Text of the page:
This work is accompanied by the artist's original hand carved Balinese frame.
Throughout his life, Le Mayeur was a great lover of the immeasurable intricacies of light, and was enraptured by its ability to imbue and transform the atmosphere of a landscape with its warmth and luminosity. Combining Le Mayeur’s passion for the visual delineations of light, along with his infatuation with the dignity and poise of Balinese women on one single canvas, Village Girls is an expansive love letter to the verdures of Bali and all the exotic captivations that hide from within.
Village Girls is emblematic of Le Mayeur’s pre-war, Bali-period art style – painted in muted hues, it is a lyrical work that carries a whimsical, dream-like flair. Since the 1920s, Bali has stood as a mystical paradise for European expatriates, and Le Mayeur was no exception to its seduction, as he quickly became enraptured by the island’s ornamental landscapes and rich cultural life. Le Mayeur’s abundant and warm-toned hues seamlessly connect with Bali’s natural envrionment, as he douses the picturesque scene with a duvet of light, and instils its milieu with his recognizable, balmy glow.
Surrounded by the flourishing vegetation, the shadowed maidens pose in warm contrast to the lush greenery behind them, which is applied with blurred strokes of plum reds, mossy greens and pastel oranges. Le Mayeur reduces the minutiae of the backdrop into deft streaks of soft-hued impasto, which set the stage for the classically rendered Balinese women. In what has become one of his defining archetypal re-interpretations of the female anatomy, Le Mayeur sculpts their sun-kissed torsos with darker lustrous shades of yellow and tan, and elongates their slender limbs as to accentuate their feminine curvature and enthralling gentility.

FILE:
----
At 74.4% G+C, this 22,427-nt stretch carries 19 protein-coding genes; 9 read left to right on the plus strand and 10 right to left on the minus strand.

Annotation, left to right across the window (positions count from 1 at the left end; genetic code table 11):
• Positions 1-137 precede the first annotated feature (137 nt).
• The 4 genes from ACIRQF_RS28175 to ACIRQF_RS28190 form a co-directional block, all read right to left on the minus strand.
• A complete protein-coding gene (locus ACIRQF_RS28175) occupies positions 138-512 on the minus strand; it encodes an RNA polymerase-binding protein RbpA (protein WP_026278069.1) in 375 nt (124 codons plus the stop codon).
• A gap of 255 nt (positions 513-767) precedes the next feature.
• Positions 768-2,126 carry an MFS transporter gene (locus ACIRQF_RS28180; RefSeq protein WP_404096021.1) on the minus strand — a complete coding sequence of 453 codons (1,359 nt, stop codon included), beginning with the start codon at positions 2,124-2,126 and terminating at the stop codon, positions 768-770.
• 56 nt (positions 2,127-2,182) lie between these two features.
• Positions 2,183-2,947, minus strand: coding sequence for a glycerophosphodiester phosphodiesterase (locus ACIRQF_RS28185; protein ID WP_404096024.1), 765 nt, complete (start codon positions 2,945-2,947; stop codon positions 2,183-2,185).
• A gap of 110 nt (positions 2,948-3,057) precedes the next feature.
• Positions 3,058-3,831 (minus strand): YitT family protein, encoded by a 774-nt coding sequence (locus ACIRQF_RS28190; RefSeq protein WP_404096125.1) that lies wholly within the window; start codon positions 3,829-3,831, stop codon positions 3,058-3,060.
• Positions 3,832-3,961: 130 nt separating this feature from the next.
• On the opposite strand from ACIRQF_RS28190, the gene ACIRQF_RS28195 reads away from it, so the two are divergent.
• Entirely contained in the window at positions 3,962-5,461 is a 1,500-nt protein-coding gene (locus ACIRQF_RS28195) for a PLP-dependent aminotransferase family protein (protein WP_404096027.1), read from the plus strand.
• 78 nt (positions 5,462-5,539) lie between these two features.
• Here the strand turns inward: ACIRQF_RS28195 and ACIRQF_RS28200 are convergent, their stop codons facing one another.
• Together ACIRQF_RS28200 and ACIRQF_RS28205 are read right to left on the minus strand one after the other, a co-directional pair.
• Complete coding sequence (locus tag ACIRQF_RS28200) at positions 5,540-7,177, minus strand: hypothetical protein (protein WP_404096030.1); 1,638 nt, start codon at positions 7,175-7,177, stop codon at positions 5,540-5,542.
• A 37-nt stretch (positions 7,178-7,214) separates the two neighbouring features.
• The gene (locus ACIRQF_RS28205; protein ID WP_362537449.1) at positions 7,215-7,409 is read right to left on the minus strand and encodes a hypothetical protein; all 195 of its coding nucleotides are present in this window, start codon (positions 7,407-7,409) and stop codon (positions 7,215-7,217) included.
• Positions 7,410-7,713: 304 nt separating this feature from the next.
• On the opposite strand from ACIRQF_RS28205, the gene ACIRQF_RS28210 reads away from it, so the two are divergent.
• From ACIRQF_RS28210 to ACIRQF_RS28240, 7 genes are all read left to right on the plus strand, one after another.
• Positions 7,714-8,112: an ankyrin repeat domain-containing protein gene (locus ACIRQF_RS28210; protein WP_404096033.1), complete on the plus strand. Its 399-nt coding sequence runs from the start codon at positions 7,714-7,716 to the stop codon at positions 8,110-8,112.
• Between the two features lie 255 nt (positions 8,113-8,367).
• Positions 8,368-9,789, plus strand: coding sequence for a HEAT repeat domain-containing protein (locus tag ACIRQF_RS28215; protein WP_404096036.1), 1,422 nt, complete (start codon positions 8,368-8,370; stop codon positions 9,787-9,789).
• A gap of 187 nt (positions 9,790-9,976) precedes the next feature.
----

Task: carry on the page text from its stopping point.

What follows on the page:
Vaguely reminiscent of the idealised figures of classical Greek sculpture, Le Mayeur arranges and assembles each of the refined maidens across the landscape, and reaches the impression of a vertical composition by skilfully permeating dimension through a diverse repetition of vertical forms. In Southeast Asia, the female figure has always stood as an unparalleled bearer of significance, not only within the perimeters of Indonesian modern art, but also amongst the cultural and historical notions of its society. In depicting a group of young village girls, Le Mayeur creates a paean of admiration for those who serve as the quiet backbone of community, and sheds light on the prominent role of women in indigenous rituals and domestic and agricultural labours.
Even under the scorching gaze of the sunlight, Le Mayeur still takes care to delineate the intricacies of their individual dress and movements - from the blooming flowers that are placed atop their tied up hair, to the glimmering folds and patterns of their emerald green and candied pink sarongs, to the baskets of offerings that they balance with ease. With an unwavering eye for detail and accuracy, Le Mayeur crafts an impeccably observed piece that becomes animated with buoyancy and harmony, as the village girls put a brief pause to their day to day tasks and indulge in a precious moment of carefree chatter and relaxation.
As the swaying leaves of the palm trees fall in pendulous sways, their curling branches and vines part in order to give way to the women who are sequestered in the comfort of its adumbral shade. In this remarkable vignette of sunlight and tranquillity, the village girls gleam with warm impastos, as if they themselves are emanating with light. With shifting tones of light and shade, Le Mayeur’s vision of paradise and its inhabitants is brought to life in Village Girls, as he composes a hymn to the breath taking diversity of Bali’s natural environs and its humble locale.
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